A CEO client was lamenting the challenges he faced with his work force and
in frustration he said to me, I wish my employees were robots so I could
program them to do what theyre supposed to do and turn them off when I
dont need them. He was kidding, of course. But some companies do
treat their people like machines. Wise leaders know that managing people is
much more complex than maintaining machinery, but it is also more rewarding.
There might be some advantages to having robotic workers with on/off switches and other machine-like qualities. For example:
But lets also consider the disadvantages:
Because machines cant think, they need to be programmed. Because people
can think, they need to be educated. If were training our team to perform
repetitive tasks instead of educating them to think and act innovatively, then
were treating them like machines and depriving ourselves of the powerful
contributions of the human mind.
But having an educated team doesnt by itself guarantee high-level productivity and quality. How we lead and manage that team determines whether or not we get the best from it.
As I work with leaders on the development of peak-performance teams, I often share with them the following tips:
Inspire People, Dont Just Drive Them
Abraham Maslow taught us that humans, after they have satisfied their basic needs, exert themselves toward higher aspirations. They seek self-actualizationto become the best that they can be. We can inspire people by showing them how to be their very best.
Leaders can inspire their organizations by giving them a cause to rally behind: an inspiring vision and mission based on values everyone can identify with.
Be Easy to Like and Respect
Be accessible to people and let them see your human side. Observe high standards of personal conduct, but let your employees know that youre human. Talk to them about your bad decisions as well as your good ones. When you blow it, grin and admit it. Your team will respect you for it.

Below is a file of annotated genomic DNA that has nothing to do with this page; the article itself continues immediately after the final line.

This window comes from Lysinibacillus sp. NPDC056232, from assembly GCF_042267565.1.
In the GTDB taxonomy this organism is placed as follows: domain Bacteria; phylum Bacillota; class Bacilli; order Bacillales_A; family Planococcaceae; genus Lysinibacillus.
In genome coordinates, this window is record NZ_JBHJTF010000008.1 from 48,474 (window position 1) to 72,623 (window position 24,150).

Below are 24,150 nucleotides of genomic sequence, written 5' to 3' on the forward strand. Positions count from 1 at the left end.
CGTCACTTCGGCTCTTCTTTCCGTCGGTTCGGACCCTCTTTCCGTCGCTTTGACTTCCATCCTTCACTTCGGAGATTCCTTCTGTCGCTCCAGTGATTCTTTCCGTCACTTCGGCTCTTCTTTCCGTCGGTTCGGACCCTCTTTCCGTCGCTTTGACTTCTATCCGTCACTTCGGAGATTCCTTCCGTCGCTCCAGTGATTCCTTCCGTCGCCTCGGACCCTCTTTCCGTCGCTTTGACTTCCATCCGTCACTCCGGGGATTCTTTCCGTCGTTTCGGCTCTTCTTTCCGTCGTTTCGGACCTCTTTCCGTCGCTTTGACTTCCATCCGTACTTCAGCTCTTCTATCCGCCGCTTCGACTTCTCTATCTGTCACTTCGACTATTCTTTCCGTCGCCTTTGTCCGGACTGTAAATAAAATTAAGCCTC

Once, on a televised tour of a plant, Remington CEO Victor Kiam stepped off-camera to ask a woman employee about her ailing husband. He told her not to try to carry the burden alone. The company was there to help. Later, the woman told an observer that she would do anything for Kiam.
That kind of loyalty isnt earned by prickly, aloof leaders. Kiam obviously had taken the time to mingle with employees and talk to them about their problems.
Help People Like Themselves
Robert W. Reasoner, a California school superintendent, who headed a statewide task force on self-esteem, identified five basic attitudes that foster self-esteem. They are: a sense of security; a sense of identity; a sense of belonging; a sense of purpose; and a sense of personal competence.
Secure people are comfortable with who they are and with what others think about them. When our team members have a sense of belonging, they identify with the organizations vision and goals, because these things have personal meaning for them. They personally share in the success and the mission of the organization.
Members obtain a sense of purpose from knowing the organizations goals and knowing how their efforts contribute toward those goals. Leaders need to give people a specific role in planning and goal-setting.
We can give our team members a sense of personal competence by educating them and giving them the freedom to succeed or fail on their own.
Help People Believe That What Theyre Doing Is Important
Medtronic, Inc., of Minneapolis has a heartwarming way of dramatizing the importance of what its employees do. Each year at Christmas time, the company holds a party for employees, and guests of honor are people whose lives have been prolonged by Medtronic cardio-pulmonary devices.
Stew Leonard, the grocery-store wizard from Connecticut, told me he refuses to use job titles that he perceives as demeaning. Once he noticed a job listed as popcorn maker. He immediately ordered a more dignified title. How would you feel if someone asked you what you did for a living and you had to answer, Im a popcorn maker?
Respond to People Instead of Reacting
Leaders should be accessible to their teams. Let your people know they can come to you with problems, concerns, ideas, suggestions or complaints. If they bring you usable ideas, adopt the ideas and give credit where it is due.
Welcome bad news as well as the good. What you dont know can hurt you. Dont ignore complaints. Listen to them. Find out what you can do to rectify matters, let people know what you plan to doand do it.
Thats good people management. Machines dont need that kind of attention. But machines dont innovate, design, solve problems or sell and market products, either.
NIDO QUBEIN is one of the countrys most illustrious
philanthropists and businessmen. He is President of the National Speakers
Association and President of High Point University in High Point, NC.